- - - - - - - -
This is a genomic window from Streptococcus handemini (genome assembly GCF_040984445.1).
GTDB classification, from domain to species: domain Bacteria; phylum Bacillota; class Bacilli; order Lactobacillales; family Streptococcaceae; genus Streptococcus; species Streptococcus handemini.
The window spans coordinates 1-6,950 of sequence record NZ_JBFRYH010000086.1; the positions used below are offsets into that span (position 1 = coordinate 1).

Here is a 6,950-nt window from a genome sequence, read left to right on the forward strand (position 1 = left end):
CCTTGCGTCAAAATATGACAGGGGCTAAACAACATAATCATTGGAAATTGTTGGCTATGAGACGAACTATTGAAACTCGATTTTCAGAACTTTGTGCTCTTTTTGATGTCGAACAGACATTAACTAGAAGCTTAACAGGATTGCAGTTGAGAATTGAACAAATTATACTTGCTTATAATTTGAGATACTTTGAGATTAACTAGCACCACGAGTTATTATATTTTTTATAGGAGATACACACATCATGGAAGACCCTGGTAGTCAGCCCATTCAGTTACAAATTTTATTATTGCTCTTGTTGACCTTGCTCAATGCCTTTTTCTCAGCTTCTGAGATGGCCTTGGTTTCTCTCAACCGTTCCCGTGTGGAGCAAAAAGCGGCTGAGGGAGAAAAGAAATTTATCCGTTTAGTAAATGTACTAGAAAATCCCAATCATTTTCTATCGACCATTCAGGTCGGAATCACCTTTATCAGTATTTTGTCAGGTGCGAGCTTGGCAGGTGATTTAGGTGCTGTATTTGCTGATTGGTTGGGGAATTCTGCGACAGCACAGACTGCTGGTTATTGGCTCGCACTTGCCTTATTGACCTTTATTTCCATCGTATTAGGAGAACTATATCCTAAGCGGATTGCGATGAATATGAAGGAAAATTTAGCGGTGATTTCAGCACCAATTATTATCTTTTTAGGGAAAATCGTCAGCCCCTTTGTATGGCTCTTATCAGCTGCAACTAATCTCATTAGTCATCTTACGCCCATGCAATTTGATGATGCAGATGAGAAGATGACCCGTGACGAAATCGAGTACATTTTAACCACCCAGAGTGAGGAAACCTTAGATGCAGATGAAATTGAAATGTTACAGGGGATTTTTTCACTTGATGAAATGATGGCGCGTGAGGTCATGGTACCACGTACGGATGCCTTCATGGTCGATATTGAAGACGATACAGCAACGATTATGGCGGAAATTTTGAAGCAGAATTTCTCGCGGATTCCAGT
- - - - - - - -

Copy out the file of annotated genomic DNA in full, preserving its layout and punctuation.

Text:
This is a genomic window from Streptococcus handemini (genome assembly GCF_040984445.1).
GTDB classification, from domain to species: domain Bacteria; phylum Bacillota; class Bacilli; order Lactobacillales; family Streptococcaceae; genus Streptococcus; species Streptococcus handemini.
The window spans coordinates 1-6,950 of sequence record NZ_JBFRYH010000086.1; the positions used below are offsets into that span (position 1 = coordinate 1).

Here is a 6,950-nt window from a genome sequence, read left to right on the forward strand (position 1 = left end):
CCTTGCGTCAAAATATGACAGGGGCTAAACAACATAATCATTGGAAATTGTTGGCTATGAGACGAACTATTGAAACTCGATTTTCAGAACTTTGTGCTCTTTTTGATGTCGAACAGACATTAACTAGAAGCTTAACAGGATTGCAGTTGAGAATTGAACAAATTATACTTGCTTATAATTTGAGATACTTTGAGATTAACTAGCACCACGAGTTATTATATTTTTTATAGGAGATACACACATCATGGAAGACCCTGGTAGTCAGCCCATTCAGTTACAAATTTTATTATTGCTCTTGTTGACCTTGCTCAATGCCTTTTTCTCAGCTTCTGAGATGGCCTTGGTTTCTCTCAACCGTTCCCGTGTGGAGCAAAAAGCGGCTGAGGGAGAAAAGAAATTTATCCGTTTAGTAAATGTACTAGAAAATCCCAATCATTTTCTATCGACCATTCAGGTCGGAATCACCTTTATCAGTATTTTGTCAGGTGCGAGCTTGGCAGGTGATTTAGGTGCTGTATTTGCTGATTGGTTGGGGAATTCTGCGACAGCACAGACTGCTGGTTATTGGCTCGCACTTGCCTTATTGACCTTTATTTCCATCGTATTAGGAGAACTATATCCTAAGCGGATTGCGATGAATATGAAGGAAAATTTAGCGGTGATTTCAGCACCAATTATTATCTTTTTAGGGAAAATCGTCAGCCCCTTTGTATGGCTCTTATCAGCTGCAACTAATCTCATTAGTCATCTTACGCCCATGCAATTTGATGATGCAGATGAGAAGATGACCCGTGACGAAATCGAGTACATTTTAACCACCCAGAGTGAGGAAACCTTAGATGCAGATGAAATTGAAATGTTACAGGGGATTTTTTCACTTGATGAAATGATGGCGCGTGAGGTCATGGTACCACGTACGGATGCCTTCATGGTCGATATTGAAGACGATACAGCAACGATTATGGCGGAAATTTTGAAGCAGAATTTCTCGCGGATTCCAGT